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If you are writing English Coursework, you will find this page useful. Down the page you will a well-written sample of English coursework on the topic Sir Arthur Conan Doyle’s short stories. If you want to get a custom coursework written by professional writer from scratch in accordance to your specific instruction, you should order coursework writing service at our site. We deliver high-quality original coursework on time! Do not forget to review tips on marketing coursework writing, English essay writing, and take a look at free English essays in our paper blog maintained by professional writers!

Writing English Coursework: Sir Arthur Conan Doyle's Short Stories

In this English coursework essay, I will be studying in depth one of the Sir Arthur Conan Doyle's short stories, “The Adventure of the Speckled Band”. This is from his collection of short stories, “the Adventures of Sherlock Holmes”. I will be comparing this story with five other short stories, all from the same collection as “The Adventure of the Speckled Band”. The stories are “The Red-Headed league”: “The Boscombe Valley Mystery”; “The Man with the Twisted Lip”; “The Blue Carbuncle” and “The Engineer's Thumb”.

All these six stories were originally published between 1891 and 1893, in the Strand Magazine. This illustrated monthly magazine was founded by Sir George Newnes in 1891 and became prominent for its publishing serialisations and short stories. The style of stories in the Strand were mostly all fictional, with Conan Doyle's “The Adventure of Sherlock Holmes” pretty much dominating the magazine. As stated in “The Story of The Strand Magazine”, it was “prominent for its superior but middlebrow fiction”. This shows the main style of the Strand magazine was to print fictional short stories. The stories were mostly adventure stories, that appealed to the audience because of the suspense and tension that built up until the plot was revealed at the end. At the time its biggest reader base was the growing educated middle class, who had the leisure time to read magazines like the Strand. The magazine was produced during a publishing boom of what has been collectively called “railway magazines”. This means The Strand will have been boosted in its amount of readers, until it ceased publication in 1950.

The different types of reading audiences that have enjoyed the stories vary quite a lot. The main reason these stories took off so much is by them being read on trains by businessmen or just general people whilst they were travelling. In the late 1800s, trains were the main source of businessmen travelling around. However, many other audiences read the stories, for example children and the working class liked to read the fictional stories.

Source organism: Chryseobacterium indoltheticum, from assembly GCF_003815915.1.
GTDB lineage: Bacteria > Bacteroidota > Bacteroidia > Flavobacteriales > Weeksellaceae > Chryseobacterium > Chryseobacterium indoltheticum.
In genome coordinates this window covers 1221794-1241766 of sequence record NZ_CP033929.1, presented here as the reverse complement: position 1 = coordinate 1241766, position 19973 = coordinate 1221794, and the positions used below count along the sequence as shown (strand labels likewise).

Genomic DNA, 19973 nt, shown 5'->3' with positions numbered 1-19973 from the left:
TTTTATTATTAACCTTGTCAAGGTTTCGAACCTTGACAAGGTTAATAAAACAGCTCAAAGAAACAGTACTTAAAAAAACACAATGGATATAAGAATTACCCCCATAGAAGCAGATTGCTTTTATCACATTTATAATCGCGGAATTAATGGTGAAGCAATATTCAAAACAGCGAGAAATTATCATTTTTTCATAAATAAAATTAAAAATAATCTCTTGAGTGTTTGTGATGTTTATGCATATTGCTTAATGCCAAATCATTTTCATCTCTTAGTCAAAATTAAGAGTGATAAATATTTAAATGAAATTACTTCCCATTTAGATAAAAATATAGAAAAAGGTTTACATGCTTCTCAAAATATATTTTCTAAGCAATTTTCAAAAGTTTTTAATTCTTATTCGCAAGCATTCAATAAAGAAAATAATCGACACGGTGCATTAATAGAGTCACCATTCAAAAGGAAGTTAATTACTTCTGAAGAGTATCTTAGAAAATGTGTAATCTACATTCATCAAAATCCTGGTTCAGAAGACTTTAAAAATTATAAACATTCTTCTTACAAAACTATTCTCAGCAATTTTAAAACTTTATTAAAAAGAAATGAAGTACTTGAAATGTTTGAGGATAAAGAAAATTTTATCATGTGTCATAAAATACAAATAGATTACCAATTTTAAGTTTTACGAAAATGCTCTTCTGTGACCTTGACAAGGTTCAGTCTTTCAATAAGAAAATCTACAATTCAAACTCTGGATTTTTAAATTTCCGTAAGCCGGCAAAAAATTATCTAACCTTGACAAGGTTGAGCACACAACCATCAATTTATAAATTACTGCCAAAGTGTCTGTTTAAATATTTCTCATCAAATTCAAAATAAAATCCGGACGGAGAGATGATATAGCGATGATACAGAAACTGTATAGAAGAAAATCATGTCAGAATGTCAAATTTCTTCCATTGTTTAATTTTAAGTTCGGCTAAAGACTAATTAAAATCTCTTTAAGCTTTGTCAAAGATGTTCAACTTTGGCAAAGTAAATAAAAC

Conan Doyle's purpose in writing “The Adventures of Sherlock Holmes” was probably because he wanted to write something that would really get people intrigued, and excited about the conclusions to his stories. The general appeal of detective stories is to get the reader guessing at who committed the murder, or whatever the case is. Conan Doyle builds up the suspense and is extremely good at keeping the reader guessing, and making them read on. In the Speckled Band a characters says, “For pity's sake tell me the cause of my sister's death”. What the character says almost epitomises what the audience is thinking. This shows that the writer of detective stories always try to keep the reader on a tender hook, which is why the stories appeal so much. Conan Doyle also uses this type of thing in the titles to his stories as well. The Adventure of the Speckled Band suggests that there will be an adventure involving something mysterious and intriguing, the Speckled Band. It is the same with The Mystery of the Red-Headed league and the man with the Twisted Lip, because words like “Red-Headed league” are very random and uncommon, suggesting they are mysterious.

In all the Sherlock Holmes stories, Conan Doyle uses the historical context to entertain his readers, and because there are different generations of audience it has consequences of how they react to the stories. For example, a reader in the early 1900s would react differently to things than a modern day reader. Because the stories were written in the late 1800s, many things were different to the modern day. Transport, dress and the language spoken by the characters have changed since the stories were written. The Boscome Valley Mystery provides us with the quote, “flying westward at 50 miles an hour”. This would be realistically fast and exciting to a 19th century reader, but to a modern audience it wouldn't be terribly fast compared with the trains we travel on now. It would give the modern audience an interesting comparison in transport technology from now and then. Furthermore, a character in the Speckled Band is described as “having a black top-hat” This is what businessmen in that period often wore, so would relate to a 19th century reader, but would be of historical interest to a modern audience. The language used is also of historical content. Holmes often says, “pray take a seat”, which wouldn't be used in modern terminology. This is something a 19th century audience would relate to because it would be used in their day, but would be of historical interest to a modern reader as words like that aren't used any more. 

Another related post on Much Ado About Nothing: http://custom-paper-writing.com/blog/much-ado-about-nothing-coursework.html.

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